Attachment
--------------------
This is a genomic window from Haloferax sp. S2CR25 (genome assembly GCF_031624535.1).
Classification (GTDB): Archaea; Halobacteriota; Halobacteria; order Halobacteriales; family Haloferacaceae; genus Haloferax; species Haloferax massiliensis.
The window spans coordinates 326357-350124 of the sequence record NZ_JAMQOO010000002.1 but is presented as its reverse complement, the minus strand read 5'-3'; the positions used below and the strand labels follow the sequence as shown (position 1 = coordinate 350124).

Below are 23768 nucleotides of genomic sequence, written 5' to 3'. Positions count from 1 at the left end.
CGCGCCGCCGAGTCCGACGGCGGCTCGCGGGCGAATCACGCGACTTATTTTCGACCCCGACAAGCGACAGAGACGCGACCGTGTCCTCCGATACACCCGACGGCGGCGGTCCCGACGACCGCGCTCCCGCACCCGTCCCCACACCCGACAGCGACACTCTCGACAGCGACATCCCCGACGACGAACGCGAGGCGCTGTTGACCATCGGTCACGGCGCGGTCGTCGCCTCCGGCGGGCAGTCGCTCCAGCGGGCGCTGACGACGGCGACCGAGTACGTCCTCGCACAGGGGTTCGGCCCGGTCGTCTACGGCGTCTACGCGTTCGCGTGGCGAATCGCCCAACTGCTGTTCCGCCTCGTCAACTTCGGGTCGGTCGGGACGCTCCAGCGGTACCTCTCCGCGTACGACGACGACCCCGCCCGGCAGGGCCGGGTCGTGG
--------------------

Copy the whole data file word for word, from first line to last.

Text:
This is a genomic window from Haloferax sp. S2CR25 (genome assembly GCF_031624535.1).
Classification (GTDB): Archaea; Halobacteriota; Halobacteria; order Halobacteriales; family Haloferacaceae; genus Haloferax; species Haloferax massiliensis.
The window spans coordinates 326357-350124 of the sequence record NZ_JAMQOO010000002.1 but is presented as its reverse complement, the minus strand read 5'-3'; the positions used below and the strand labels follow the sequence as shown (position 1 = coordinate 350124).

Below are 23768 nucleotides of genomic sequence, written 5' to 3'. Positions count from 1 at the left end.
CGCGCCGCCGAGTCCGACGGCGGCTCGCGGGCGAATCACGCGACTTATTTTCGACCCCGACAAGCGACAGAGACGCGACCGTGTCCTCCGATACACCCGACGGCGGCGGTCCCGACGACCGCGCTCCCGCACCCGTCCCCACACCCGACAGCGACACTCTCGACAGCGACATCCCCGACGACGAACGCGAGGCGCTGTTGACCATCGGTCACGGCGCGGTCGTCGCCTCCGGCGGGCAGTCGCTCCAGCGGGCGCTGACGACGGCGACCGAGTACGTCCTCGCACAGGGGTTCGGCCCGGTCGTCTACGGCGTCTACGCGTTCGCGTGGCGAATCGCCCAACTGCTGTTCCGCCTCGTCAACTTCGGGTCGGTCGGGACGCTCCAGCGGTACCTCTCCGCGTACGACGACGACCCCGCCCGGCAGGGCCGGGTCGTGG